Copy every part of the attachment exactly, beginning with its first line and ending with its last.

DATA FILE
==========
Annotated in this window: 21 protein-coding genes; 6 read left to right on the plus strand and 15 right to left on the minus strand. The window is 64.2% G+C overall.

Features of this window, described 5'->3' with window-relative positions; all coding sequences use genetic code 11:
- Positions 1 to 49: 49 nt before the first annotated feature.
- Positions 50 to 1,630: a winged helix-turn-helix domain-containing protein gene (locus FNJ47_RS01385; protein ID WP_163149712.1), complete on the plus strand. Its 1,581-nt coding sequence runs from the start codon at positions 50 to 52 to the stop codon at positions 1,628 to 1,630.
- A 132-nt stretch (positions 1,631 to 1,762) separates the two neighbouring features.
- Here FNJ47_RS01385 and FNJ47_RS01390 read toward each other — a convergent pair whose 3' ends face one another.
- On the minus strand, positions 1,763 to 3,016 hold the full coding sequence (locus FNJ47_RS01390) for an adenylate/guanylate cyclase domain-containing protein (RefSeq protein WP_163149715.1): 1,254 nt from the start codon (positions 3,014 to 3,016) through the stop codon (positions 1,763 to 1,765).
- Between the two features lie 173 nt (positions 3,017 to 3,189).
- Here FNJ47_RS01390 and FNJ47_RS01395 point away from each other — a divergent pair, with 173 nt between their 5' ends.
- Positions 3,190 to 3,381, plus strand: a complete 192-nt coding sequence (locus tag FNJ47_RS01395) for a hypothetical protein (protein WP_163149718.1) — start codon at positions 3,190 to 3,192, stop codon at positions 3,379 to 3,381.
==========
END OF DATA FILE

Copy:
Annotated in this window: 21 protein-coding genes; 6 read left to right on the plus strand and 15 right to left on the minus strand. The window is 64.2% G+C overall.

Features of this window, described 5'->3' with window-relative positions; all coding sequences use genetic code 11:
- Positions 1 to 49: 49 nt before the first annotated feature.
- Positions 50 to 1,630: a winged helix-turn-helix domain-containing protein gene (locus FNJ47_RS01385; protein ID WP_163149712.1), complete on the plus strand. Its 1,581-nt coding sequence runs from the start codon at positions 50 to 52 to the stop codon at positions 1,628 to 1,630.
- A 132-nt stretch (positions 1,631 to 1,762) separates the two neighbouring features.
- Here FNJ47_RS01385 and FNJ47_RS01390 read toward each other — a convergent pair whose 3' ends face one another.
- On the minus strand, positions 1,763 to 3,016 hold the full coding sequence (locus FNJ47_RS01390) for an adenylate/guanylate cyclase domain-containing protein (RefSeq protein WP_163149715.1): 1,254 nt from the start codon (positions 3,014 to 3,016) through the stop codon (positions 1,763 to 1,765).
- Between the two features lie 173 nt (positions 3,017 to 3,189).
- Here FNJ47_RS01390 and FNJ47_RS01395 point away from each other — a divergent pair, with 173 nt between their 5' ends.
- Positions 3,190 to 3,381, plus strand: a complete 192-nt coding sequence (locus tag FNJ47_RS01395) for a hypothetical protein (protein WP_163149718.1) — start codon at positions 3,190 to 3,192, stop codon at positions 3,379 to 3,381.